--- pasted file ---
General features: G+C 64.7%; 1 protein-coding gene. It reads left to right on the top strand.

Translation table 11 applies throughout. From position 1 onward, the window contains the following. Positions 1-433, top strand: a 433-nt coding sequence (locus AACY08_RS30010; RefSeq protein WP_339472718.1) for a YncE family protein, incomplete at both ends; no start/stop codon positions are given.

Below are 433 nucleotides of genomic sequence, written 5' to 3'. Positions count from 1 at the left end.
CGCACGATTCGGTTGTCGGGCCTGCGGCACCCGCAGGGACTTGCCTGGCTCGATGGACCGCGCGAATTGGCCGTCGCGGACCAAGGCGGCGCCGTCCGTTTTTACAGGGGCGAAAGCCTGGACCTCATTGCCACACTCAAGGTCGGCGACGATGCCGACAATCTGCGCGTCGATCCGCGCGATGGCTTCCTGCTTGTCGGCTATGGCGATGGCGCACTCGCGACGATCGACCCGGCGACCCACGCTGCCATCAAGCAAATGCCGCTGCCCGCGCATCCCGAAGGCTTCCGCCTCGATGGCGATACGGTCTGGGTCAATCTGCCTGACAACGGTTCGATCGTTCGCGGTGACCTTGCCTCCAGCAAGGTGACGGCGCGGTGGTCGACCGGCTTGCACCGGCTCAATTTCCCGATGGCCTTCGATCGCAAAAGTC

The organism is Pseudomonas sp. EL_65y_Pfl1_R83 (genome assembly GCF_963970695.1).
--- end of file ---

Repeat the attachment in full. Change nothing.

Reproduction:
General features: G+C 64.7%; 1 protein-coding gene. It reads left to right on the top strand.

Translation table 11 applies throughout. From position 1 onward, the window contains the following. Positions 1-433, top strand: a 433-nt coding sequence (locus AACY08_RS30010; RefSeq protein WP_339472718.1) for a YncE family protein, incomplete at both ends; no start/stop codon positions are given.

Below are 433 nucleotides of genomic sequence, written 5' to 3'. Positions count from 1 at the left end.
CGCACGATTCGGTTGTCGGGCCTGCGGCACCCGCAGGGACTTGCCTGGCTCGATGGACCGCGCGAATTGGCCGTCGCGGACCAAGGCGGCGCCGTCCGTTTTTACAGGGGCGAAAGCCTGGACCTCATTGCCACACTCAAGGTCGGCGACGATGCCGACAATCTGCGCGTCGATCCGCGCGATGGCTTCCTGCTTGTCGGCTATGGCGATGGCGCACTCGCGACGATCGACCCGGCGACCCACGCTGCCATCAAGCAAATGCCGCTGCCCGCGCATCCCGAAGGCTTCCGCCTCGATGGCGATACGGTCTGGGTCAATCTGCCTGACAACGGTTCGATCGTTCGCGGTGACCTTGCCTCCAGCAAGGTGACGGCGCGGTGGTCGACCGGCTTGCACCGGCTCAATTTCCCGATGGCCTTCGATCGCAAAAGTC

The organism is Pseudomonas sp. EL_65y_Pfl1_R83 (genome assembly GCF_963970695.1).